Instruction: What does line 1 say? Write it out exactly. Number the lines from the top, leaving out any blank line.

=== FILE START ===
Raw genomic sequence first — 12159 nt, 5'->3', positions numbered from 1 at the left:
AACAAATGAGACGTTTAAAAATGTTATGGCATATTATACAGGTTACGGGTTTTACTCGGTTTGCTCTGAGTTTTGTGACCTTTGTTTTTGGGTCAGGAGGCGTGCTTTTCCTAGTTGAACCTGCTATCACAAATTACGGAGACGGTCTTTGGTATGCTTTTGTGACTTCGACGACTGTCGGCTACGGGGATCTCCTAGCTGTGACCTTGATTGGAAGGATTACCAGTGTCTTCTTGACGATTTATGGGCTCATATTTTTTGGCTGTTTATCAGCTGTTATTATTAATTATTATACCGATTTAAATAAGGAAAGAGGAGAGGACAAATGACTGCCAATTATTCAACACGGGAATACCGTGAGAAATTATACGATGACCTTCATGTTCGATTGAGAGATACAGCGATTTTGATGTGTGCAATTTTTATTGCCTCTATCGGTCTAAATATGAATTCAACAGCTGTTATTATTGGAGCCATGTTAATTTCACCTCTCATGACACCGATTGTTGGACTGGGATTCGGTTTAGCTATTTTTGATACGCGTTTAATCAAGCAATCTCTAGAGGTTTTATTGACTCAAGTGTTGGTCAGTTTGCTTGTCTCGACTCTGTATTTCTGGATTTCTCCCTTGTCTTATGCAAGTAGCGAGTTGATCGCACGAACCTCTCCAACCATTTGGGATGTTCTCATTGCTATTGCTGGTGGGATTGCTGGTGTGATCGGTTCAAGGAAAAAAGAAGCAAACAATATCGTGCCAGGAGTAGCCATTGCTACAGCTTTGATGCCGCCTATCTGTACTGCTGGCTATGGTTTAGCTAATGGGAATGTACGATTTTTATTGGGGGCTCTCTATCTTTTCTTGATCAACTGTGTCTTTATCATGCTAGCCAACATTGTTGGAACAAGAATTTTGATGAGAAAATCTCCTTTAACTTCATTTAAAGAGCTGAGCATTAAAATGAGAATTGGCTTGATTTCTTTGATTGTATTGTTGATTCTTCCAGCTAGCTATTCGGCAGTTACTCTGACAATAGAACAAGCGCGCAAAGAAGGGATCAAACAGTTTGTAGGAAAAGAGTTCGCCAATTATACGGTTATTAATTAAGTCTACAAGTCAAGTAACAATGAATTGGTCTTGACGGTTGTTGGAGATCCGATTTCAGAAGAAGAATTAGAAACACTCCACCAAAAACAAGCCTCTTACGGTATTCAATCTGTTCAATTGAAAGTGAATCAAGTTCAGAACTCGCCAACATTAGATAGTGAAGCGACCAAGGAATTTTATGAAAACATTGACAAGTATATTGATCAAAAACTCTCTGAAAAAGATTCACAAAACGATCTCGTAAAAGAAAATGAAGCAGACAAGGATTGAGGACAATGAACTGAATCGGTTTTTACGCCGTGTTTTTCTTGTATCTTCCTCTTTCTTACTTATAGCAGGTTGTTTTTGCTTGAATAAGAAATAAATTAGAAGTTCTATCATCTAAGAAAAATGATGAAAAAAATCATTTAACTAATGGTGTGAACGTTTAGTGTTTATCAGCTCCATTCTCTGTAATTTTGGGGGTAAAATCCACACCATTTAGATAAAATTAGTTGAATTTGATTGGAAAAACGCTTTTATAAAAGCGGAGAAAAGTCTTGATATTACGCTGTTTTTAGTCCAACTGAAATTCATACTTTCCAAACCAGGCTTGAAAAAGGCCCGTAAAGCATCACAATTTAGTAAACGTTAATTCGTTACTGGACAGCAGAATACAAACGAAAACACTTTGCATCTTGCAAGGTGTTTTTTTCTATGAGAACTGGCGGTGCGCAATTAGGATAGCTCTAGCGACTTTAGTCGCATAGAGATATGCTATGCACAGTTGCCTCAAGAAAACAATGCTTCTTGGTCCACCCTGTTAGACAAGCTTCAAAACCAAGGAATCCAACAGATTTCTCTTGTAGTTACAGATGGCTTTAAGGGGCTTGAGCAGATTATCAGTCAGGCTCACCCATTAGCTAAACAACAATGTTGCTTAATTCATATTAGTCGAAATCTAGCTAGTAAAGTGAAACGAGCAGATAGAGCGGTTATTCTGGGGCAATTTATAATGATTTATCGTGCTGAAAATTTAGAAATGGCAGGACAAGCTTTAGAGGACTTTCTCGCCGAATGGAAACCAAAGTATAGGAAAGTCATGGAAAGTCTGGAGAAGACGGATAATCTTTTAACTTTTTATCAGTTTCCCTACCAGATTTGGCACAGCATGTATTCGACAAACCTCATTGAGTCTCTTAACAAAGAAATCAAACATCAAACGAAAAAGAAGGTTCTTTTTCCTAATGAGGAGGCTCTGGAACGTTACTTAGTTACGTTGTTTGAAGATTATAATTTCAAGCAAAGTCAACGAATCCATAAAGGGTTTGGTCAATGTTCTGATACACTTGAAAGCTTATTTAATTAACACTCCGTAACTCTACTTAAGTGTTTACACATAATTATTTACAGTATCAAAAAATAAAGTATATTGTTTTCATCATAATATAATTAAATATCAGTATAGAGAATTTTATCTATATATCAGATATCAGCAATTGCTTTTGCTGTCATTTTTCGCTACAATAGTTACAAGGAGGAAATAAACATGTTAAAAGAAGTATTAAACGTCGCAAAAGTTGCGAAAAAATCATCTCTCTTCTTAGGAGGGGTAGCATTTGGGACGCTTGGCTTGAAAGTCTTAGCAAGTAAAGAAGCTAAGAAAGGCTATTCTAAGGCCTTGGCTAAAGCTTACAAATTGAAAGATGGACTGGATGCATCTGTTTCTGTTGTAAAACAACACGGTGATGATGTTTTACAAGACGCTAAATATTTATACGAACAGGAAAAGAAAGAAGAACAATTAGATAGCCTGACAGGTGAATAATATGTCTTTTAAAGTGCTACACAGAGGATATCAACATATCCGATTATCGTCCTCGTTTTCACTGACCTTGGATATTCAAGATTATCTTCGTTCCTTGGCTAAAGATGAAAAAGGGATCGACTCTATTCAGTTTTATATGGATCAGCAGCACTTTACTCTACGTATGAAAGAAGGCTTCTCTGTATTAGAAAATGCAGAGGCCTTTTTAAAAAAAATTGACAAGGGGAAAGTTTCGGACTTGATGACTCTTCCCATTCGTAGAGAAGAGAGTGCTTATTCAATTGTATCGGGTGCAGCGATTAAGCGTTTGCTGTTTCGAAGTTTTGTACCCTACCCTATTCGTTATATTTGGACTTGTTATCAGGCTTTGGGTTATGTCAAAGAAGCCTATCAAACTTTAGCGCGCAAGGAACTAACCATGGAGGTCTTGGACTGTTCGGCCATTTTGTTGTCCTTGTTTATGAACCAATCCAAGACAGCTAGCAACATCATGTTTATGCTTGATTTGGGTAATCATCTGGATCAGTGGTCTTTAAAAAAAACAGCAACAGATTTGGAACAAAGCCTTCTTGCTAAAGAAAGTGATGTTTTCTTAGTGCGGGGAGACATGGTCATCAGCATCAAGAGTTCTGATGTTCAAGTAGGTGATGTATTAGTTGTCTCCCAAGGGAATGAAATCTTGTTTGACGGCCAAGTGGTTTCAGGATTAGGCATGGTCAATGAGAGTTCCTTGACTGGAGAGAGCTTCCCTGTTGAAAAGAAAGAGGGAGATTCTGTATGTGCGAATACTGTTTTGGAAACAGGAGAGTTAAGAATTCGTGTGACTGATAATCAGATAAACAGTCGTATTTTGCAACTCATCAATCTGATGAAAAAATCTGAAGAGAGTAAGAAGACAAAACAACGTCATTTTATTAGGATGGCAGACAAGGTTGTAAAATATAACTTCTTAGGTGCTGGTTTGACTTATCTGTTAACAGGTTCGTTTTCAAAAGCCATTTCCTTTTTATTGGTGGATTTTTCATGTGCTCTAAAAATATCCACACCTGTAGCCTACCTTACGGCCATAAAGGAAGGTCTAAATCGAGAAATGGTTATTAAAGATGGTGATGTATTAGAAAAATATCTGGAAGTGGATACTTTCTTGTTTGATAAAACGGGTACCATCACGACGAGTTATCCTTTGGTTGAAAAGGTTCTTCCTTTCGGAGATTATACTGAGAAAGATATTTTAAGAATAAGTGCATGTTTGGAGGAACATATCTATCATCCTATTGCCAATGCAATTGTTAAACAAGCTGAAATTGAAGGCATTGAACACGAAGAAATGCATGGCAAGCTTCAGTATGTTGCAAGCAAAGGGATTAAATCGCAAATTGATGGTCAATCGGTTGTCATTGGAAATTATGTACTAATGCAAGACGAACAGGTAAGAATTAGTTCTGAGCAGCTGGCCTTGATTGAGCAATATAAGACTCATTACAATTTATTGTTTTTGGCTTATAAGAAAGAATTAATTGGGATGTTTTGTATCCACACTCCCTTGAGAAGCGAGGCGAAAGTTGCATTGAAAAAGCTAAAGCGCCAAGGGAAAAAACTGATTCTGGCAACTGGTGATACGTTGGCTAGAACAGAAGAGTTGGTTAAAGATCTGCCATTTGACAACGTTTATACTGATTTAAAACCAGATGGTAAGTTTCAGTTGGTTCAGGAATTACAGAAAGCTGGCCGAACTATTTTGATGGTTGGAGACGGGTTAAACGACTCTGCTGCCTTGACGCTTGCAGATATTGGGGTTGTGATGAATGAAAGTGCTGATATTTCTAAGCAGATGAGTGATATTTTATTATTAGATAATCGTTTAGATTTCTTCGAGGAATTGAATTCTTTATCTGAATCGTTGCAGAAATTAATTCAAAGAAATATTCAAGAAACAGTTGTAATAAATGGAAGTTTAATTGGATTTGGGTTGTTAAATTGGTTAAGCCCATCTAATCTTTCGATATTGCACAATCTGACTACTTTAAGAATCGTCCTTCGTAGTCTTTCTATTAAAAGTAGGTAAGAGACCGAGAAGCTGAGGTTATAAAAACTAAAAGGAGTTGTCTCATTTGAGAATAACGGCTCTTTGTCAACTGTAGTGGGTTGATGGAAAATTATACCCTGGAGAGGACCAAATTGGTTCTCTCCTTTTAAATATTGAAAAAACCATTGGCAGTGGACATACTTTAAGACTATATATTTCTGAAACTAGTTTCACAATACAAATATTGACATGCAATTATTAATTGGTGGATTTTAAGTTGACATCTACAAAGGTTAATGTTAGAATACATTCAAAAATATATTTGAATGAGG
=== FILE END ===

Raw genomic sequence first — 12159 nt, 5'->3', positions numbered from 1 at the left: